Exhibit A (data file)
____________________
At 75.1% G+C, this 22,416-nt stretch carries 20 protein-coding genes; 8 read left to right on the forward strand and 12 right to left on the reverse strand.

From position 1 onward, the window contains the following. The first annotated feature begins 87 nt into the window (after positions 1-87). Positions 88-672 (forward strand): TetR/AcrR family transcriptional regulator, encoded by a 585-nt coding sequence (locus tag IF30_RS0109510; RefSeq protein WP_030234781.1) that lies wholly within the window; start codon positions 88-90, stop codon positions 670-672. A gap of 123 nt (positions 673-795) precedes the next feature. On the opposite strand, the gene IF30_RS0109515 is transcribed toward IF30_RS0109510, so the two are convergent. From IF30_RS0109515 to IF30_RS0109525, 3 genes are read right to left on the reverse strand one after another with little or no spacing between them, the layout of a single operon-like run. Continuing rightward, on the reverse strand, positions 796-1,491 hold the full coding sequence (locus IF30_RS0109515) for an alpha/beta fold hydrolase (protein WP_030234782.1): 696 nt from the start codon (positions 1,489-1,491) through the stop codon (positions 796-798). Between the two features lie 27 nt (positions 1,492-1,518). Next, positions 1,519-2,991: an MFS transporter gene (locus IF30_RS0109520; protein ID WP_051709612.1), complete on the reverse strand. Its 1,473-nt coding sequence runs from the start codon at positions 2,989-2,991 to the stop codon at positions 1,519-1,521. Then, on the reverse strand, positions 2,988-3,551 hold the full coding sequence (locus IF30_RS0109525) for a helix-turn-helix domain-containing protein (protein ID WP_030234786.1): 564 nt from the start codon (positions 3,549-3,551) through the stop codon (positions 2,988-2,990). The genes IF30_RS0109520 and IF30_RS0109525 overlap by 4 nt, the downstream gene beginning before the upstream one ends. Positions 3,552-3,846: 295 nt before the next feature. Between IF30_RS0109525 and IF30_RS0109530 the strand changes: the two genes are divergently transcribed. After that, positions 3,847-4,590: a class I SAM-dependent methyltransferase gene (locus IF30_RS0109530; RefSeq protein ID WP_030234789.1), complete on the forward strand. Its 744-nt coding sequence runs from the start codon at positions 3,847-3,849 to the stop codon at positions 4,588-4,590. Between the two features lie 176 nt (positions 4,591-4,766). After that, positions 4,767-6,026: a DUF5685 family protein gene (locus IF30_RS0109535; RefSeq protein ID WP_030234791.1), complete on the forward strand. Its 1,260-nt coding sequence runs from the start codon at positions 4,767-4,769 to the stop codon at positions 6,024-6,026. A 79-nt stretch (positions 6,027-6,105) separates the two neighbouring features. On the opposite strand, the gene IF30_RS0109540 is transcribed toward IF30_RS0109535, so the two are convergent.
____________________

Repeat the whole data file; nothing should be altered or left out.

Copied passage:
At 75.1% G+C, this 22,416-nt stretch carries 20 protein-coding genes; 8 read left to right on the forward strand and 12 right to left on the reverse strand.

From position 1 onward, the window contains the following. The first annotated feature begins 87 nt into the window (after positions 1-87). Positions 88-672 (forward strand): TetR/AcrR family transcriptional regulator, encoded by a 585-nt coding sequence (locus tag IF30_RS0109510; RefSeq protein WP_030234781.1) that lies wholly within the window; start codon positions 88-90, stop codon positions 670-672. A gap of 123 nt (positions 673-795) precedes the next feature. On the opposite strand, the gene IF30_RS0109515 is transcribed toward IF30_RS0109510, so the two are convergent. From IF30_RS0109515 to IF30_RS0109525, 3 genes are read right to left on the reverse strand one after another with little or no spacing between them, the layout of a single operon-like run. Continuing rightward, on the reverse strand, positions 796-1,491 hold the full coding sequence (locus IF30_RS0109515) for an alpha/beta fold hydrolase (protein WP_030234782.1): 696 nt from the start codon (positions 1,489-1,491) through the stop codon (positions 796-798). Between the two features lie 27 nt (positions 1,492-1,518). Next, positions 1,519-2,991: an MFS transporter gene (locus IF30_RS0109520; protein ID WP_051709612.1), complete on the reverse strand. Its 1,473-nt coding sequence runs from the start codon at positions 2,989-2,991 to the stop codon at positions 1,519-1,521. Then, on the reverse strand, positions 2,988-3,551 hold the full coding sequence (locus IF30_RS0109525) for a helix-turn-helix domain-containing protein (protein ID WP_030234786.1): 564 nt from the start codon (positions 3,549-3,551) through the stop codon (positions 2,988-2,990). The genes IF30_RS0109520 and IF30_RS0109525 overlap by 4 nt, the downstream gene beginning before the upstream one ends. Positions 3,552-3,846: 295 nt before the next feature. Between IF30_RS0109525 and IF30_RS0109530 the strand changes: the two genes are divergently transcribed. After that, positions 3,847-4,590: a class I SAM-dependent methyltransferase gene (locus IF30_RS0109530; RefSeq protein ID WP_030234789.1), complete on the forward strand. Its 744-nt coding sequence runs from the start codon at positions 3,847-3,849 to the stop codon at positions 4,588-4,590. Between the two features lie 176 nt (positions 4,591-4,766). After that, positions 4,767-6,026: a DUF5685 family protein gene (locus IF30_RS0109535; RefSeq protein ID WP_030234791.1), complete on the forward strand. Its 1,260-nt coding sequence runs from the start codon at positions 4,767-4,769 to the stop codon at positions 6,024-6,026. A 79-nt stretch (positions 6,027-6,105) separates the two neighbouring features. On the opposite strand, the gene IF30_RS0109540 is transcribed toward IF30_RS0109535, so the two are convergent.